Interpretation of the calculation of the confidence interval for the proportion The 95% confidence interval for the proportion of 17% is (13%, 21%) This means that with repeated random sampling, 95% of the intervals will contain the true proportion Since we have one of these intervals, we can be 95% confident that this interval contains the true proportion Confidence interval for a proportion

Calculating a 95% confidence interval for a proportion in practice
Epi-Info, “Epitable” module Open-Epi calculator (Open source) Confidence interval for a proportion

Confidence interval for a proportion
Calculating a 95% confidence interval for a proportion in OpenEpi: 1/2 (Methods) 2. Click “Enter” 4. Click “calculate” 1. Choose “Proportion” 3. Enter data Confidence interval for a proportion

Confidence interval for a proportion
Calculating a 95% confidence interval for a proportion in OpenEpi: 1/2 (Results) Confidence interval for a proportion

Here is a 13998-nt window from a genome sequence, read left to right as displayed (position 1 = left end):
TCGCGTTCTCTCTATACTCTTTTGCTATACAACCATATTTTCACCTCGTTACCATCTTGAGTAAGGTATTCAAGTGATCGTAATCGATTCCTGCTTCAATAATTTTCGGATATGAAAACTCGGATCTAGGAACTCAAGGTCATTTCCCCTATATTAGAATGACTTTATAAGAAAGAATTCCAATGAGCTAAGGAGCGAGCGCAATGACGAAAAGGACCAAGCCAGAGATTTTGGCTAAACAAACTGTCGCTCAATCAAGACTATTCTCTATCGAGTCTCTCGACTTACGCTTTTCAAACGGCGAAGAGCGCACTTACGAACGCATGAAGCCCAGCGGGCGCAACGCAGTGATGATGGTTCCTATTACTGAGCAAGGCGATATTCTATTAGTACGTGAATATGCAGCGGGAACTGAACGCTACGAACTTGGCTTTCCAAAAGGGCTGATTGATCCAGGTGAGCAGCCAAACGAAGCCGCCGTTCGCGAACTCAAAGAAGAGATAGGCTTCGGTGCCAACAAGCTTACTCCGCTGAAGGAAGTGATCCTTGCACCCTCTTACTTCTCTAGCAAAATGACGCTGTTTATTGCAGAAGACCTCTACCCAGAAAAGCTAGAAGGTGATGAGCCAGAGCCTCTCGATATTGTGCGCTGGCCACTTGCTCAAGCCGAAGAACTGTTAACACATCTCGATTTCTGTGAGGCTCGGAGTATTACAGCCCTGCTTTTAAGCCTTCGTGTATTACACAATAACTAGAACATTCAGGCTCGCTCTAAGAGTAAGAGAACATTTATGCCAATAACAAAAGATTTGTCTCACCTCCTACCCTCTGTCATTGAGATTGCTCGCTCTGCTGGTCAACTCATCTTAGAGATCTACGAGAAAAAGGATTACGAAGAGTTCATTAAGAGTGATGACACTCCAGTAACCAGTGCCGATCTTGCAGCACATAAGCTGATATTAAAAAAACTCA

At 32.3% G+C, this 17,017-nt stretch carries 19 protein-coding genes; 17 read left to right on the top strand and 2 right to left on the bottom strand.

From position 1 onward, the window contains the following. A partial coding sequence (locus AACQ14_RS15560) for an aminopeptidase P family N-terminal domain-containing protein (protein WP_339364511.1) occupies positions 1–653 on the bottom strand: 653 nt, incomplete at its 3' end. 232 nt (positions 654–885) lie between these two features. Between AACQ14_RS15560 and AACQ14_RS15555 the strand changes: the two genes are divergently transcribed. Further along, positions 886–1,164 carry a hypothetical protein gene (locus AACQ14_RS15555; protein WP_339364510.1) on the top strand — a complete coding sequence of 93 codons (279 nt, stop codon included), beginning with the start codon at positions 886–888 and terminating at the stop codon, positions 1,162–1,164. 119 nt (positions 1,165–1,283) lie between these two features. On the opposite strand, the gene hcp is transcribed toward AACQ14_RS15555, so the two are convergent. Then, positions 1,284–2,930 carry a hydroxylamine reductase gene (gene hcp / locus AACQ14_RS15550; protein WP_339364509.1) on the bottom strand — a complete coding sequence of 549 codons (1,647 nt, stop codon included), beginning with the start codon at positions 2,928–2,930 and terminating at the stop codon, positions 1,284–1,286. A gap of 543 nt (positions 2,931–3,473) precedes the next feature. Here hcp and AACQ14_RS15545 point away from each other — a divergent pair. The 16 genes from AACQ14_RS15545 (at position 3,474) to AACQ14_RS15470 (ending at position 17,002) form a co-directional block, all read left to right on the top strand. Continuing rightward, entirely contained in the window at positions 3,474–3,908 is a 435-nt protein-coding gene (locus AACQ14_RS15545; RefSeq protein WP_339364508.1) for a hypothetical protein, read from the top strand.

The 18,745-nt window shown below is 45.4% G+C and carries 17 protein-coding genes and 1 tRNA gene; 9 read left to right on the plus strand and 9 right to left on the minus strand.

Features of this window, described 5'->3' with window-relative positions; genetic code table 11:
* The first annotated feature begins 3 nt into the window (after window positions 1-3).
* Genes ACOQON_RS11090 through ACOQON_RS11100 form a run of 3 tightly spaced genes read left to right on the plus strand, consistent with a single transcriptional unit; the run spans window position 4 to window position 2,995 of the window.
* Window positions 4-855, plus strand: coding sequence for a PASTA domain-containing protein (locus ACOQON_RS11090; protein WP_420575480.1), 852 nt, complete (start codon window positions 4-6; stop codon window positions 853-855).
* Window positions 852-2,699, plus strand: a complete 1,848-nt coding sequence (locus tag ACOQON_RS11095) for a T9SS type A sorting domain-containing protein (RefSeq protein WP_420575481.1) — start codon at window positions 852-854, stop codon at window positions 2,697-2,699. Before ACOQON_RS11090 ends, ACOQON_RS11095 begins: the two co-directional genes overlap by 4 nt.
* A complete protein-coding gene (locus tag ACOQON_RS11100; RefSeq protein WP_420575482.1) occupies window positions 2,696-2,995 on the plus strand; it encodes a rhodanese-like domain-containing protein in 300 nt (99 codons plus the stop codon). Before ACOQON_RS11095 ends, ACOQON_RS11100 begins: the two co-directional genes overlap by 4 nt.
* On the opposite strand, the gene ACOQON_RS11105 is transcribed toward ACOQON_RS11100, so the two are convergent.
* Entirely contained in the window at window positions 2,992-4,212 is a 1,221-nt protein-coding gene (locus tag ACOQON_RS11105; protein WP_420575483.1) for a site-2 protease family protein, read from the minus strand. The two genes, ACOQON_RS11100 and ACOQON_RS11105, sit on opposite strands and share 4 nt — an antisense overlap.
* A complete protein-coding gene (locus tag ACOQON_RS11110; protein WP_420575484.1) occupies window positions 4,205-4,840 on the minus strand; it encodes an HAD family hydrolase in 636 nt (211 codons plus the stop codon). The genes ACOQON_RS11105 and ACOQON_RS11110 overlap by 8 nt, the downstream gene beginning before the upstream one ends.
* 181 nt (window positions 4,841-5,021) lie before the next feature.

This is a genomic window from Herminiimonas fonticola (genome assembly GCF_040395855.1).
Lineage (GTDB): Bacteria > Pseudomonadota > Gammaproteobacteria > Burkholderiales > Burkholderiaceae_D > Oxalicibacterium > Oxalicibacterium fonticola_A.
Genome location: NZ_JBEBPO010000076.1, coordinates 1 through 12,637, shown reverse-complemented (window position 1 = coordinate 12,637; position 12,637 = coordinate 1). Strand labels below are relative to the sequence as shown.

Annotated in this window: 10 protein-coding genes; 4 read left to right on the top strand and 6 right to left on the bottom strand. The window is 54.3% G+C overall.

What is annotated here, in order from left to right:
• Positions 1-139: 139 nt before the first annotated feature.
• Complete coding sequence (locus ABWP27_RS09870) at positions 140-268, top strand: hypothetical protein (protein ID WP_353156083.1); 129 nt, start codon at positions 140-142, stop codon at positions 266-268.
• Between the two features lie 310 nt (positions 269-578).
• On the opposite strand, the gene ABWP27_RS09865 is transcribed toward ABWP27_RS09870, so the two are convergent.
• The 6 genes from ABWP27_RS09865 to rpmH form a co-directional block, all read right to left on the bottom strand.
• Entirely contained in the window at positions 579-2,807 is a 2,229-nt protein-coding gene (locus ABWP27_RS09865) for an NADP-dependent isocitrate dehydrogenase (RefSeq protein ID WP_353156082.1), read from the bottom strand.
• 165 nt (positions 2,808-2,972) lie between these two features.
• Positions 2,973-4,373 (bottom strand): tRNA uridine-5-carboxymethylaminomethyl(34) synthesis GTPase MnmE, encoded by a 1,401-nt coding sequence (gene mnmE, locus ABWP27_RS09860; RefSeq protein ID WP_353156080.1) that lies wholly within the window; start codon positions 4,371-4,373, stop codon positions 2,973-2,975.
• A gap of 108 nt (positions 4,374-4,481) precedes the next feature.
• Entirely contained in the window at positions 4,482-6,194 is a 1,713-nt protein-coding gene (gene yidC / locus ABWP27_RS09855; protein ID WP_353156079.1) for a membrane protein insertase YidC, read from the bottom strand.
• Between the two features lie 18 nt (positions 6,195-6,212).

Exercise to calculate the 95% confidence interval for a proportion
In a sample of 250 HIV infected persons with AIDS, 116 are positive for tuberculosis What is the 95% confidence interval? Confidence interval for a proportion

From estimation to testing
Confidence interval is about estimating The sampling distribution can also be used to test hypotheses Statistical testing

Dealing with non-normal parent population
If sample size exceeds 30, we are safe because the sampling distribution will approach the normal distribution If the sample size is smaller than 30, the distribution is different The 1.96 value will be replaced by another value coming from the t-distribution Slightly different from the normal distribution Depends upon the sample size The degrees of value will be n-1

Take home messages Confidence intervals use the central limit theorem to estimate a range of possible values for the population parameter on the basis of the sample estimate, the standard deviation and the sample size The 95% confidence intervals lies at +/ the standard error, that is calculated using different methods for means (s/√n) and proportions (√[p(1-p)/n)]